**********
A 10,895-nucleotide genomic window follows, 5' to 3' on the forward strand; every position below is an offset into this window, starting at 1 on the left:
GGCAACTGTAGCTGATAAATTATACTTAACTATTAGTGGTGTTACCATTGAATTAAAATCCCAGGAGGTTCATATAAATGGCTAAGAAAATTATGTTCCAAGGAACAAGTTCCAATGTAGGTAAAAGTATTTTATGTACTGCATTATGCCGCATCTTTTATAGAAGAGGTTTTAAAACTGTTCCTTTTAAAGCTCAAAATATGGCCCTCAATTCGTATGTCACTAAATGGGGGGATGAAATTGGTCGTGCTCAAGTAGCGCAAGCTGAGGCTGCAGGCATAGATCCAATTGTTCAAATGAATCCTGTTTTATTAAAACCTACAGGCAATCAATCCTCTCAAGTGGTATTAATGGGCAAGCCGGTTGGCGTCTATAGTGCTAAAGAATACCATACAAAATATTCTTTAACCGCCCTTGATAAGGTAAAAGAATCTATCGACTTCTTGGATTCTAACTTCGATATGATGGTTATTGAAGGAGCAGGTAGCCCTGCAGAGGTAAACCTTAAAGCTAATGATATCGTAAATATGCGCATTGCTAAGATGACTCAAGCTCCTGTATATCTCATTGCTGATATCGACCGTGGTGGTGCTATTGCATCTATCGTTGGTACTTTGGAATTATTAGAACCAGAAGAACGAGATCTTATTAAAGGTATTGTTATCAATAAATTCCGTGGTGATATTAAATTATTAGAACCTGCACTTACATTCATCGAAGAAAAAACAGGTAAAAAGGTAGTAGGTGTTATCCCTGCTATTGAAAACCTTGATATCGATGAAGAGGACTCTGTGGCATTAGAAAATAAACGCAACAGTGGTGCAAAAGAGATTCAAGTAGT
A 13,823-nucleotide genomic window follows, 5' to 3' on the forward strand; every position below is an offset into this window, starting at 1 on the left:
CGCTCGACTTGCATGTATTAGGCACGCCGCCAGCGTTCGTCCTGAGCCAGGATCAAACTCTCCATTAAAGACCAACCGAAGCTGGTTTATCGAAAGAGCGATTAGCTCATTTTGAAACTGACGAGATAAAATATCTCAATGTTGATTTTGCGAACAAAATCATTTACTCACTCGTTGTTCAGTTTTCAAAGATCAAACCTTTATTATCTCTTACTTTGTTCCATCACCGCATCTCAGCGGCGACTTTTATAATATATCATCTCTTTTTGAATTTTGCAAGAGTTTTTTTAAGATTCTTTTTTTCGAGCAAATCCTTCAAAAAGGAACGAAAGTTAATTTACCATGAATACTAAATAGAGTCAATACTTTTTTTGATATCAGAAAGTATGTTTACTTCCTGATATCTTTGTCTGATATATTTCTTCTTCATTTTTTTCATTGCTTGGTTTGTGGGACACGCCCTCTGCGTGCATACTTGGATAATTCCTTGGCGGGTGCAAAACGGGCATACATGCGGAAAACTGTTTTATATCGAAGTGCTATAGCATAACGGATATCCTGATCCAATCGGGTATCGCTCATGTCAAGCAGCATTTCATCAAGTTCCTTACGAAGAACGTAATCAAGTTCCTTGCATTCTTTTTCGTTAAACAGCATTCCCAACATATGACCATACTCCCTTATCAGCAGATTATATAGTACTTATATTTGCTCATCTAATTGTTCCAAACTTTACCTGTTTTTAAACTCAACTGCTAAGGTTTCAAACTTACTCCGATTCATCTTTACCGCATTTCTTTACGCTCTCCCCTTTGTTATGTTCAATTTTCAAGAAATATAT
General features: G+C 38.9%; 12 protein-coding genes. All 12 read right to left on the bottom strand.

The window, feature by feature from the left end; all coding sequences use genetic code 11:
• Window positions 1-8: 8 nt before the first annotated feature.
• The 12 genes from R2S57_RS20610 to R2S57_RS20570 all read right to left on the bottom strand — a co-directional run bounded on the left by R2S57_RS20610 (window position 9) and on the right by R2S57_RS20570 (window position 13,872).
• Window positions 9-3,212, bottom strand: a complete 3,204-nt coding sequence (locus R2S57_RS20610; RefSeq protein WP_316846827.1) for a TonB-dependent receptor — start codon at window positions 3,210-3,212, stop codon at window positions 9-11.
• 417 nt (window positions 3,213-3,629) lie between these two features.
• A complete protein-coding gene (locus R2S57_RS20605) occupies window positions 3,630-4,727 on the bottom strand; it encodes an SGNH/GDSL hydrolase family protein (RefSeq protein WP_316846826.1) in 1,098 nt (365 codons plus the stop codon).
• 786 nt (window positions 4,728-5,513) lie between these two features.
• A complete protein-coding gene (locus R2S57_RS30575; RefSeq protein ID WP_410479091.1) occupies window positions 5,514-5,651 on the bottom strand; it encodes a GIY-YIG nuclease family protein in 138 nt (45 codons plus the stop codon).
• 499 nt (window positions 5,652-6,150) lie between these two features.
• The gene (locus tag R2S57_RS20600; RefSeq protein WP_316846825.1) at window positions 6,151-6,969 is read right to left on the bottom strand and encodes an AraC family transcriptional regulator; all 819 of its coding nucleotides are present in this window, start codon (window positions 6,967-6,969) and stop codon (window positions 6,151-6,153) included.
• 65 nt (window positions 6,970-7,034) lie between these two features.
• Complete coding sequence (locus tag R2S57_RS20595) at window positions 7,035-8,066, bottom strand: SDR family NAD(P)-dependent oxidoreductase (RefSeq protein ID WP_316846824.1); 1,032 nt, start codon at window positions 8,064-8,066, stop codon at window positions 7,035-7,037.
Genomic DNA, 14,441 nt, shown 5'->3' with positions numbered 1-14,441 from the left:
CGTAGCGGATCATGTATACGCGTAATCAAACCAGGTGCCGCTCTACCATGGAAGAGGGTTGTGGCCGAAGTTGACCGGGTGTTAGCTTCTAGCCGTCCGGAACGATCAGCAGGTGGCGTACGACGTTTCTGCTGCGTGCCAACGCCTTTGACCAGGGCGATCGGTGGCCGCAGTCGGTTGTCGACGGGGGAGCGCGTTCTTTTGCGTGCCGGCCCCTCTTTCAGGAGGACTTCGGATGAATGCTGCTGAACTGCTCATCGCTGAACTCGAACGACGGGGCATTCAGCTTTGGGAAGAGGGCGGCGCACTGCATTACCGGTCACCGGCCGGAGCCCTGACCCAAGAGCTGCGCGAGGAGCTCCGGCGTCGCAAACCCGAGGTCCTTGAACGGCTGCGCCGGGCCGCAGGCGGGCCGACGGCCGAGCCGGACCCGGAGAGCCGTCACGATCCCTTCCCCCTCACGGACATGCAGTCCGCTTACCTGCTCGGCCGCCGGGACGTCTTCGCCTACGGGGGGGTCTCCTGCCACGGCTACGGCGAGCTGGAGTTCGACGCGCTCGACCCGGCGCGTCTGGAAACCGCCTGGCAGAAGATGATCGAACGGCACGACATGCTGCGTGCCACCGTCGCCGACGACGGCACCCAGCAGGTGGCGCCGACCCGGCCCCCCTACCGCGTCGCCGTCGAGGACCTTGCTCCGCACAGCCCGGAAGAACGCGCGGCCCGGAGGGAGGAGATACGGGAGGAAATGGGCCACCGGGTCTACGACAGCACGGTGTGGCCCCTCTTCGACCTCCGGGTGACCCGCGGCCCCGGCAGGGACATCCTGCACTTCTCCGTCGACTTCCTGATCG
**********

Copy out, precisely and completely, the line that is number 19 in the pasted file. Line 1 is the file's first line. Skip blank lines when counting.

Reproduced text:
CGTAGCGGATCATGTATACGCGTAATCAAACCAGGTGCCGCTCTACCATGGAAGAGGGTTGTGGCCGAAGTTGACCGGGTGTTAGCTTCTAGCCGTCCGGAACGATCAGCAGGTGGCGTACGACGTTTCTGCTGCGTGCCAACGCCTTTGACCAGGGCGATCGGTGGCCGCAGTCGGTTGTCGACGGGGGAGCGCGTTCTTTTGCGTGCCGGCCCCTCTTTCAGGAGGACTTCGGATGAATGCTGCTGAACTGCTCATCGCTGAACTCGAACGACGGGGCATTCAGCTTTGGGAAGAGGGCGGCGCACTGCATTACCGGTCACCGGCCGGAGCCCTGACCCAAGAGCTGCGCGAGGAGCTCCGGCGTCGCAAACCCGAGGTCCTTGAACGGCTGCGCCGGGCCGCAGGCGGGCCGACGGCCGAGCCGGACCCGGAGAGCCGTCACGATCCCTTCCCCCTCACGGACATGCAGTCCGCTTACCTGCTCGGCCGCCGGGACGTCTTCGCCTACGGGGGGGTCTCCTGCCACGGCTACGGCGAGCTGGAGTTCGACGCGCTCGACCCGGCGCGTCTGGAAACCGCCTGGCAGAAGATGATCGAACGGCACGACATGCTGCGTGCCACCGTCGCCGACGACGGCACCCAGCAGGTGGCGCCGACCCGGCCCCCCTACCGCGTCGCCGTCGAGGACCTTGCTCCGCACAGCCCGGAAGAACGCGCGGCCCGGAGGGAGGAGATACGGGAGGAAATGGGCCACCGGGTCTACGACAGCACGGTGTGGCCCCTCTTCGACCTCCGGGTGACCCGCGGCCCCGGCAGGGACATCCTGCACTTCTCCGTCGACTTCCTGATCG